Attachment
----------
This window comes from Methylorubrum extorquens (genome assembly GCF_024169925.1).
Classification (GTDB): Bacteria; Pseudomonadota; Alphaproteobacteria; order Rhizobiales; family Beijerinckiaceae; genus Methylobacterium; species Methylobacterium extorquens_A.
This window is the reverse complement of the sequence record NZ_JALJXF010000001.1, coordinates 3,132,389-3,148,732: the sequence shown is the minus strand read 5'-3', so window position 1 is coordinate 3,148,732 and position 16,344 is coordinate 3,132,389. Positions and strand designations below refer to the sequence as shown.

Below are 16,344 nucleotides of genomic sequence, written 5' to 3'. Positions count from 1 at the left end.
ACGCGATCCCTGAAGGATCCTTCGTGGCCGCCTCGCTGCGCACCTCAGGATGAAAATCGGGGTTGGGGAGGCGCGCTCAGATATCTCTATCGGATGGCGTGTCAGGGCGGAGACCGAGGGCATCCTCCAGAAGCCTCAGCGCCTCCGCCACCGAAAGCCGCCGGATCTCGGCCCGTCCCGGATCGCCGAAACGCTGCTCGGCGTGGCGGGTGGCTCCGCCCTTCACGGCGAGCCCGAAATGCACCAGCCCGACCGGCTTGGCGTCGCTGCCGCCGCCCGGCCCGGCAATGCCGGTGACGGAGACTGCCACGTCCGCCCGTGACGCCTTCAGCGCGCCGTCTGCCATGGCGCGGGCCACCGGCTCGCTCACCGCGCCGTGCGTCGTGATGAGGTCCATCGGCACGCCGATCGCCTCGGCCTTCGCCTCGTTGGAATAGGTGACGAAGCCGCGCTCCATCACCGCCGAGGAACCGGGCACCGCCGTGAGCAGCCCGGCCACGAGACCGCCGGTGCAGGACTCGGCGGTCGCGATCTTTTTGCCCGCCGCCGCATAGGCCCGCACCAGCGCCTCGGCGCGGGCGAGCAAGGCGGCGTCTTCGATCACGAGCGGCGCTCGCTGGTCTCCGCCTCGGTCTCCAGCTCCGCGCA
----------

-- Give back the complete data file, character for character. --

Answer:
This window comes from Methylorubrum extorquens (genome assembly GCF_024169925.1).
Classification (GTDB): Bacteria; Pseudomonadota; Alphaproteobacteria; order Rhizobiales; family Beijerinckiaceae; genus Methylobacterium; species Methylobacterium extorquens_A.
This window is the reverse complement of the sequence record NZ_JALJXF010000001.1, coordinates 3,132,389-3,148,732: the sequence shown is the minus strand read 5'-3', so window position 1 is coordinate 3,148,732 and position 16,344 is coordinate 3,132,389. Positions and strand designations below refer to the sequence as shown.

Below are 16,344 nucleotides of genomic sequence, written 5' to 3'. Positions count from 1 at the left end.
ACGCGATCCCTGAAGGATCCTTCGTGGCCGCCTCGCTGCGCACCTCAGGATGAAAATCGGGGTTGGGGAGGCGCGCTCAGATATCTCTATCGGATGGCGTGTCAGGGCGGAGACCGAGGGCATCCTCCAGAAGCCTCAGCGCCTCCGCCACCGAAAGCCGCCGGATCTCGGCCCGTCCCGGATCGCCGAAACGCTGCTCGGCGTGGCGGGTGGCTCCGCCCTTCACGGCGAGCCCGAAATGCACCAGCCCGACCGGCTTGGCGTCGCTGCCGCCGCCCGGCCCGGCAATGCCGGTGACGGAGACTGCCACGTCCGCCCGTGACGCCTTCAGCGCGCCGTCTGCCATGGCGCGGGCCACCGGCTCGCTCACCGCGCCGTGCGTCGTGATGAGGTCCATCGGCACGCCGATCGCCTCGGCCTTCGCCTCGTTGGAATAGGTGACGAAGCCGCGCTCCATCACCGCCGAGGAACCGGGCACCGCCGTGAGCAGCCCGGCCACGAGACCGCCGGTGCAGGACTCGGCGGTCGCGATCTTTTTGCCCGCCGCCGCATAGGCCCGCACCAGCGCCTCGGCGCGGGCGAGCAAGGCGGCGTCTTCGATCACGAGCGGCGCTCGCTGGTCTCCGCCTCGGTCTCCAGCTCCGCGCA